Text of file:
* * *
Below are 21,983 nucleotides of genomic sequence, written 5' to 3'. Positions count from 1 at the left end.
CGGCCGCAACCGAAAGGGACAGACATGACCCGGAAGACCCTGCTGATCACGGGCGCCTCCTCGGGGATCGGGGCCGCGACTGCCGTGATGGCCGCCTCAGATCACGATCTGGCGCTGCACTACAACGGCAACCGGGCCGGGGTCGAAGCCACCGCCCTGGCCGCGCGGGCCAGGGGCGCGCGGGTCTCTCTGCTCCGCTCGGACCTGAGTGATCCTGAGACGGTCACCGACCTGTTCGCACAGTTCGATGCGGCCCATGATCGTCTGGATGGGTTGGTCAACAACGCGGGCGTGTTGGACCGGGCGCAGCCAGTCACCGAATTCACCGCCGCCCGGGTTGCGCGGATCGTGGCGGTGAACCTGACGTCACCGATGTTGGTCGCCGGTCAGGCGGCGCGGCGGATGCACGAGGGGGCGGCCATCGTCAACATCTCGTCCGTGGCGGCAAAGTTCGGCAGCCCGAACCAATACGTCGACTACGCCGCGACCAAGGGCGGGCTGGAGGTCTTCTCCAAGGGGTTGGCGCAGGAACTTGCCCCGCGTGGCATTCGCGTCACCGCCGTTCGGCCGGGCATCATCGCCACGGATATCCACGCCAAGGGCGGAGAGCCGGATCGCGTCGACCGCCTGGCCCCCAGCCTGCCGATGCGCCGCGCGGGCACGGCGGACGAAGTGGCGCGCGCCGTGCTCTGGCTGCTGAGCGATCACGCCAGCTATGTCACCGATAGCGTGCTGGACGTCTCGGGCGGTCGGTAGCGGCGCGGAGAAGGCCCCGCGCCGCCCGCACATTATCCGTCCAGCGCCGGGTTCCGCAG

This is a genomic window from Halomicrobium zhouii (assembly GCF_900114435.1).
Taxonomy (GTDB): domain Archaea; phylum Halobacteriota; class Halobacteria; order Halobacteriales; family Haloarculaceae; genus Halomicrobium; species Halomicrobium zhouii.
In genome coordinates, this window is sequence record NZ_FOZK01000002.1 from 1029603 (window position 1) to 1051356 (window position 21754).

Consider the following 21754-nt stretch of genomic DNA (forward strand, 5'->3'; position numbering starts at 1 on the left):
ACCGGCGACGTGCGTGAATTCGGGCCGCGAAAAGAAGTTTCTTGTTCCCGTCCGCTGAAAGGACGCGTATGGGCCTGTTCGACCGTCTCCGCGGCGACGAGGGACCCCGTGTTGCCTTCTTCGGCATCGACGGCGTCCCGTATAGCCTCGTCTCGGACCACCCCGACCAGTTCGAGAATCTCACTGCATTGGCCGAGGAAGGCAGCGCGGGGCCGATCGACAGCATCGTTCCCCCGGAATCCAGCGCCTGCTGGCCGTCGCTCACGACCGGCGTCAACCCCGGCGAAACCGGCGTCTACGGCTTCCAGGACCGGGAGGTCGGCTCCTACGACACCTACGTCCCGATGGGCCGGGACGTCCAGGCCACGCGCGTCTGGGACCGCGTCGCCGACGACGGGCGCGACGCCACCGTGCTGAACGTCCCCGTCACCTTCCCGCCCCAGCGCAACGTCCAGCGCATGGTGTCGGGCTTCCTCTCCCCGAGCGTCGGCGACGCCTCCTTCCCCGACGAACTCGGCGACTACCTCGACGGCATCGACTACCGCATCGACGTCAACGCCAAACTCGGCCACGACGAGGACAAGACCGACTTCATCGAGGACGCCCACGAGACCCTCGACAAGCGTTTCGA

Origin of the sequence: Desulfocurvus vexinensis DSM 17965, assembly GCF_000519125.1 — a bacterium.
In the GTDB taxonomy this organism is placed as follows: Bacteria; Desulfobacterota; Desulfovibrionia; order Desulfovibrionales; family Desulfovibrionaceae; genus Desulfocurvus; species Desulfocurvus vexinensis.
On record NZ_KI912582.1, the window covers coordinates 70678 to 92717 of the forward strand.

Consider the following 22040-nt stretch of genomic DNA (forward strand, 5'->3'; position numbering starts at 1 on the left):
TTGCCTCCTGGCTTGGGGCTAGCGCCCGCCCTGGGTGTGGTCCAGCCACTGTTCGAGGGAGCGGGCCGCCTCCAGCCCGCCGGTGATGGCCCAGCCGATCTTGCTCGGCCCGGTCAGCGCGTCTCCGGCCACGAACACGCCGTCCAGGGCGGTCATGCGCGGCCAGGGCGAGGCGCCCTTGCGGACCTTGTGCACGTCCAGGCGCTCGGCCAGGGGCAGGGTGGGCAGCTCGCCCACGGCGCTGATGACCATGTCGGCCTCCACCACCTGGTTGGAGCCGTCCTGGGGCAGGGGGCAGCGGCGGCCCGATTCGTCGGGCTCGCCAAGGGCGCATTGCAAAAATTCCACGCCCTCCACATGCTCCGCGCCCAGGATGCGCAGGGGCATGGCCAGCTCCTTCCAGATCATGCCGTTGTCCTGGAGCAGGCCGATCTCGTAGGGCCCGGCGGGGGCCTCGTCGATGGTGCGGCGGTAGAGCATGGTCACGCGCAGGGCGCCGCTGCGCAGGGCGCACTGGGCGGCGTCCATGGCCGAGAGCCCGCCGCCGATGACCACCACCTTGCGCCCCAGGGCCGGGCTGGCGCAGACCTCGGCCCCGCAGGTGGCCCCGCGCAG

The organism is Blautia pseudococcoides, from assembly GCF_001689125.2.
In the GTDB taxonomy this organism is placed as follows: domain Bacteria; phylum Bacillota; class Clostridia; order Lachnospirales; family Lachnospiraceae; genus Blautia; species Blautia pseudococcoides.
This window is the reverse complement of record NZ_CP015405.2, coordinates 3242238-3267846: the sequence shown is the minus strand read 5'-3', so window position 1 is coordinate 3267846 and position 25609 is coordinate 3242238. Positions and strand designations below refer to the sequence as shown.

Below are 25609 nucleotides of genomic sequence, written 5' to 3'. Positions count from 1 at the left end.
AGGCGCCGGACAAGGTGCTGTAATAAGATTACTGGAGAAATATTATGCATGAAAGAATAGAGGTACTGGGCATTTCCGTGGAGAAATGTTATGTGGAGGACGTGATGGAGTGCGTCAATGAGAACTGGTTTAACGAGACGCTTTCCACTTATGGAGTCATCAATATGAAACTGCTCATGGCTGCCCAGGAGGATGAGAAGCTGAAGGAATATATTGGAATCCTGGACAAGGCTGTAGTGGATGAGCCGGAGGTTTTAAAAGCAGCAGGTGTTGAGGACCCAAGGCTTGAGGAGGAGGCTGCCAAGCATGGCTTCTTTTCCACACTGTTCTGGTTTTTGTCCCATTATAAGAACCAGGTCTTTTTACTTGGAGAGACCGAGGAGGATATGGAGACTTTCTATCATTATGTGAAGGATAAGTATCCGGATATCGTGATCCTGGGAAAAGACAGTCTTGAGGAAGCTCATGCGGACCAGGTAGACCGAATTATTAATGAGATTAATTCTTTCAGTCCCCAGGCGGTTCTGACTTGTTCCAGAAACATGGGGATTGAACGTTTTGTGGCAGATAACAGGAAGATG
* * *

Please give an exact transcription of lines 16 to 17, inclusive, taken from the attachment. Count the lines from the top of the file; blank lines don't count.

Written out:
Below are 25609 nucleotides of genomic sequence, written 5' to 3'. Positions count from 1 at the left end.
AGGCGCCGGACAAGGTGCTGTAATAAGATTACTGGAGAAATATTATGCATGAAAGAATAGAGGTACTGGGCATTTCCGTGGAGAAATGTTATGTGGAGGACGTGATGGAGTGCGTCAATGAGAACTGGTTTAACGAGACGCTTTCCACTTATGGAGTCATCAATATGAAACTGCTCATGGCTGCCCAGGAGGATGAGAAGCTGAAGGAATATATTGGAATCCTGGACAAGGCTGTAGTGGATGAGCCGGAGGTTTTAAAAGCAGCAGGTGTTGAGGACCCAAGGCTTGAGGAGGAGGCTGCCAAGCATGGCTTCTTTTCCACACTGTTCTGGTTTTTGTCCCATTATAAGAACCAGGTCTTTTTACTTGGAGAGACCGAGGAGGATATGGAGACTTTCTATCATTATGTGAAGGATAAGTATCCGGATATCGTGATCCTGGGAAAAGACAGTCTTGAGGAAGCTCATGCGGACCAGGTAGACCGAATTATTAATGAGATTAATTCTTTCAGTCCCCAGGCGGTTCTGACTTGTTCCAGAAACATGGGGATTGAACGTTTTGTGGCAGATAACAGGAAGATG